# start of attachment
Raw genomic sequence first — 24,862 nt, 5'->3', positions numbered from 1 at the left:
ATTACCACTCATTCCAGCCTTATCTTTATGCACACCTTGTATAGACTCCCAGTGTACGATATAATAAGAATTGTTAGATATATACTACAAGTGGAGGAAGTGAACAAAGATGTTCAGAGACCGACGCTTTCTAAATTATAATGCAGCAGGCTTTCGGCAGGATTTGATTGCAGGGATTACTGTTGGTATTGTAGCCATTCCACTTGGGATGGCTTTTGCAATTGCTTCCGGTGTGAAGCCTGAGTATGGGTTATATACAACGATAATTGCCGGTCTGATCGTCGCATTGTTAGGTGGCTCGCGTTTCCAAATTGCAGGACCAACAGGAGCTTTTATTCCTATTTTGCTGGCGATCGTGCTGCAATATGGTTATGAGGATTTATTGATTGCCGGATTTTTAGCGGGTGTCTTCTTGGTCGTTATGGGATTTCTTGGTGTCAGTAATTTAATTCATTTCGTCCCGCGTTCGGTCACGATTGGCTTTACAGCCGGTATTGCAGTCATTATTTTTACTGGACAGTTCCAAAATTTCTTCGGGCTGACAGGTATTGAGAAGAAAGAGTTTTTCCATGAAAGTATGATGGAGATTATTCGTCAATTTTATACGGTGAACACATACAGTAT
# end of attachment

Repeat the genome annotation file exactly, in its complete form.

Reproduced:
Raw genomic sequence first — 24,862 nt, 5'->3', positions numbered from 1 at the left:
ATTACCACTCATTCCAGCCTTATCTTTATGCACACCTTGTATAGACTCCCAGTGTACGATATAATAAGAATTGTTAGATATATACTACAAGTGGAGGAAGTGAACAAAGATGTTCAGAGACCGACGCTTTCTAAATTATAATGCAGCAGGCTTTCGGCAGGATTTGATTGCAGGGATTACTGTTGGTATTGTAGCCATTCCACTTGGGATGGCTTTTGCAATTGCTTCCGGTGTGAAGCCTGAGTATGGGTTATATACAACGATAATTGCCGGTCTGATCGTCGCATTGTTAGGTGGCTCGCGTTTCCAAATTGCAGGACCAACAGGAGCTTTTATTCCTATTTTGCTGGCGATCGTGCTGCAATATGGTTATGAGGATTTATTGATTGCCGGATTTTTAGCGGGTGTCTTCTTGGTCGTTATGGGATTTCTTGGTGTCAGTAATTTAATTCATTTCGTCCCGCGTTCGGTCACGATTGGCTTTACAGCCGGTATTGCAGTCATTATTTTTACTGGACAGTTCCAAAATTTCTTCGGGCTGACAGGTATTGAGAAGAAAGAGTTTTTCCATGAAAGTATGATGGAGATTATTCGTCAATTTTATACGGTGAACACATACAGTAT